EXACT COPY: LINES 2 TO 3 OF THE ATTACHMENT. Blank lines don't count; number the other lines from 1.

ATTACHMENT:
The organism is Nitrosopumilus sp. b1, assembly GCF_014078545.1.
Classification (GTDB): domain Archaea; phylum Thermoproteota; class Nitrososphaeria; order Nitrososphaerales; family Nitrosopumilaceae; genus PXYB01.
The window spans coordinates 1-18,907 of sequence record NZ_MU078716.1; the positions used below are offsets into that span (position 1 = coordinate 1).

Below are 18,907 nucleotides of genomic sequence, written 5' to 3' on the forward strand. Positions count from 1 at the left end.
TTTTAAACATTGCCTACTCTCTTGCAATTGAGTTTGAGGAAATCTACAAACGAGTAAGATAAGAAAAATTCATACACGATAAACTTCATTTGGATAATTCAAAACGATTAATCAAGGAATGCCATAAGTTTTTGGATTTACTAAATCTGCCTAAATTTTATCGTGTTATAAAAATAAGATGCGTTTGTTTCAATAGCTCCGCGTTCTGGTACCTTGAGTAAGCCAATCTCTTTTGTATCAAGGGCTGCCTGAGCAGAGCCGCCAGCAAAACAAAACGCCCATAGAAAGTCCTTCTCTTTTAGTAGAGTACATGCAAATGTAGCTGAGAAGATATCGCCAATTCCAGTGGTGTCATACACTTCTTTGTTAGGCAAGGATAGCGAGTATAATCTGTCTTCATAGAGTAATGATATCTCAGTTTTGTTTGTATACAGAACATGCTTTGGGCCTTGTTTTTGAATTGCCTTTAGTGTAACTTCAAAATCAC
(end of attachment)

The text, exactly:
Classification (GTDB): domain Archaea; phylum Thermoproteota; class Nitrososphaeria; order Nitrososphaerales; family Nitrosopumilaceae; genus PXYB01.
The window spans coordinates 1-18,907 of sequence record NZ_MU078716.1; the positions used below are offsets into that span (position 1 = coordinate 1).